Brazil's electoral court has voted to bar ex-president Lula da Silva from running in October's election. Lula was considered the front-runner, despite currently serving a 12-year prison sentence for fraud.
Brazil's former president Luiz Inacio Lula da Silva saw his hopes of a renewed leadership bid all but ended on Friday, after a majority of judges on the country's electoral court found he was ineligible to run.
After several hours of debate, six of the court's seven justices voted to annul the imprisoned leftist's candidacy.
Lula is currently serving a 12-year prison sentence for graft and money laundering. Under Brazilian law, Lula was deemed unable to run for the presidency after his conviction was upheld on an initial appeal.
"What is at stake here today is the equality of all citizens before the law and the Constitution," judge Og Fernandes said as he cast his vote declaring Lula ineligible.
Lula's left-wing Workers' Party (PT) nevertheless registered him as its presidential candidate for the October 7 vote, given his seemingly unbridled popularity among supporters. He launched his candidacy in mid-August from prison.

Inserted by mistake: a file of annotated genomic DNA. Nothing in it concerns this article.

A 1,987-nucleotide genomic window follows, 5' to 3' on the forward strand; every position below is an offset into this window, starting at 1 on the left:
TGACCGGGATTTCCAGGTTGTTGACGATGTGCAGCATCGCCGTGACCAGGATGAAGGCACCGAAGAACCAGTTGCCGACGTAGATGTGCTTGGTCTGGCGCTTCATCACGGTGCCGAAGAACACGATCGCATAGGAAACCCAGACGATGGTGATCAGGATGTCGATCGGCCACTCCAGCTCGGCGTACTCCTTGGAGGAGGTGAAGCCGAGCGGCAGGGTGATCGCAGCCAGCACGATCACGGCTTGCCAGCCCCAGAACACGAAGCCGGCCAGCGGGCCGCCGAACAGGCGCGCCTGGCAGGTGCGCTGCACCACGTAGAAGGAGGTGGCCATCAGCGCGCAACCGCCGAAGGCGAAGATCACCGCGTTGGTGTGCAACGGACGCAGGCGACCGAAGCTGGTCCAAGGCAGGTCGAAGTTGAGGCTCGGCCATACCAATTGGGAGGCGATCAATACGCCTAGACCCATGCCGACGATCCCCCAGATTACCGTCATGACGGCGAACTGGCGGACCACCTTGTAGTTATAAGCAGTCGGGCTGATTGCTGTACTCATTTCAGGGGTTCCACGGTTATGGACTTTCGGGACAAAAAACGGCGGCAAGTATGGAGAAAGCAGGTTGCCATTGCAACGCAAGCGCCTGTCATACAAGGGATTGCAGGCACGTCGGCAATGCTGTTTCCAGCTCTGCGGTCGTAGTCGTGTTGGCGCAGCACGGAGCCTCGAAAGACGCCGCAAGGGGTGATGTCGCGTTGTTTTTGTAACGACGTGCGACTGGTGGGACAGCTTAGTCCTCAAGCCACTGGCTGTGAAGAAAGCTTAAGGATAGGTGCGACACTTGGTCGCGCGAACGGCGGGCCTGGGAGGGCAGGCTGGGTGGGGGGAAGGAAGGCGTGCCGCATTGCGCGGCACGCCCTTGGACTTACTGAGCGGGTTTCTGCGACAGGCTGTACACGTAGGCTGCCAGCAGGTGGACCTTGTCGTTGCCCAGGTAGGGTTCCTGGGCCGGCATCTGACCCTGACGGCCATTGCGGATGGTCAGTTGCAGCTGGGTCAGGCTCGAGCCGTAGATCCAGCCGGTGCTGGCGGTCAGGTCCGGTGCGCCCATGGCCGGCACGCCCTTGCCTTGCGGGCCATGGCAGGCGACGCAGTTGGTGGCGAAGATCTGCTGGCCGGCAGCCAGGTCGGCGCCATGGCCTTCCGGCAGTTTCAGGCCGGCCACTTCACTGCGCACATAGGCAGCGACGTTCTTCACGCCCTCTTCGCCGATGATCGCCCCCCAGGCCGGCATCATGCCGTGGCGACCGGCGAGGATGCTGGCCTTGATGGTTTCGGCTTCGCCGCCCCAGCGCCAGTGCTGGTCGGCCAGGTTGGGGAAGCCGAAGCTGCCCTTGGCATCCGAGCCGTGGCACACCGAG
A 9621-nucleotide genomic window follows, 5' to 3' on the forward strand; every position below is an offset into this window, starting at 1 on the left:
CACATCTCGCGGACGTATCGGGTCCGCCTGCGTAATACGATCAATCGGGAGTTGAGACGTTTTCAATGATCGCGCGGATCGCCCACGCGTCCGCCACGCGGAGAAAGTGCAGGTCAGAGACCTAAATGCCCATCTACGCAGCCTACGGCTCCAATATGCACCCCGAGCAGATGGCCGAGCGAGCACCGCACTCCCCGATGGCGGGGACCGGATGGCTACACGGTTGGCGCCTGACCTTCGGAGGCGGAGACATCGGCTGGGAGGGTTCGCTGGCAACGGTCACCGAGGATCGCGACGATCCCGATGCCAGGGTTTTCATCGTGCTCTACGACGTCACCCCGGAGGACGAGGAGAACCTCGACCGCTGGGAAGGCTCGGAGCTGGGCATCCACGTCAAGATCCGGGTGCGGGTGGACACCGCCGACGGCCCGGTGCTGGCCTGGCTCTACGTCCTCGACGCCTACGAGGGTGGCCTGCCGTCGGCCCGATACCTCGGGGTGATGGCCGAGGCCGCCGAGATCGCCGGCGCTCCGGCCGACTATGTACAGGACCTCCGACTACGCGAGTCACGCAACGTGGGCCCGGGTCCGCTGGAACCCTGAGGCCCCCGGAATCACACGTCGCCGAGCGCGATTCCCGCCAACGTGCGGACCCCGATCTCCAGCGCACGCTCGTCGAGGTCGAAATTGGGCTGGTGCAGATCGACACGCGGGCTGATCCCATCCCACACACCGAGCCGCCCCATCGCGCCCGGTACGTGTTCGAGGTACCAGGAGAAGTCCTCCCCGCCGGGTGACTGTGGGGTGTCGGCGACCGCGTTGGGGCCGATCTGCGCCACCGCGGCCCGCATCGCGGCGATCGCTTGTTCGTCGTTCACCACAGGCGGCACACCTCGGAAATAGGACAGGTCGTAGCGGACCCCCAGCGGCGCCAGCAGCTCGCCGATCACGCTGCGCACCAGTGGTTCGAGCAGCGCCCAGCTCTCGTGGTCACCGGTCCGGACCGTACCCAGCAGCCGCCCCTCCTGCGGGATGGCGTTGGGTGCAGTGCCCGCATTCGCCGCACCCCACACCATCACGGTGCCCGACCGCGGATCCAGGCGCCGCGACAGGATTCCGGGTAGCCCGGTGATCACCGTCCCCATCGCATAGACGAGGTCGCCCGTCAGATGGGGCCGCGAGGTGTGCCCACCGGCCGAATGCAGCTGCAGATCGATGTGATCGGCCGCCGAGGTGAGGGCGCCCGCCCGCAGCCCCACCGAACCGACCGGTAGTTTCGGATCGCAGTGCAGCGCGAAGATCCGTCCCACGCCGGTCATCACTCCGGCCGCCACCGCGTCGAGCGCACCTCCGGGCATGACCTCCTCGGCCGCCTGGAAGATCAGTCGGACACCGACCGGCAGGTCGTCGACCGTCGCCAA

The former leader's attorneys still hope to get the ban overturned by appealing the decision before Brazil's supreme court. PT officials also vowed to "fight with all means" to secure Lula's candidacy.
Once the favorite, now disqualified
The latest polls actually showed Lula enjoying a sizable lead over his rival candidates, claiming around 39 percent of voter support. His closest contender is the far-right former general Jair Bolsonaro on 19 percent. "We will present all appeals before the courts for the recognition of the rights of Lula provided by law and international treaties ratified by Brazil," the party said in a statement.
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PT has 10 days to swap the candidate names on the ticket, according to Friday's court ruling. Lula's vice presidential running mate and former Sao Paulo mayor Fernando Haddad is the favorite to take over the ballot.
Lula was wildly popular during his years in office between 2003 and 2010. However, the former leader became ensnared in a sprawling corruption investigation targeting several of Brazil's leading lawmakers and top business figures. He was convicted in April after being found guilty of trading favors to construction conglomerate Grupo OAS in exchange for the promise of a beachfront apartment.
However, with PT struggling to regain lost voters, the party had little choice but to resort to the ever-popular Lula. The ex-president's most faithful supporters have also maintained his innocence.
dm/jlw (AP, AFP, Reuters, dpa)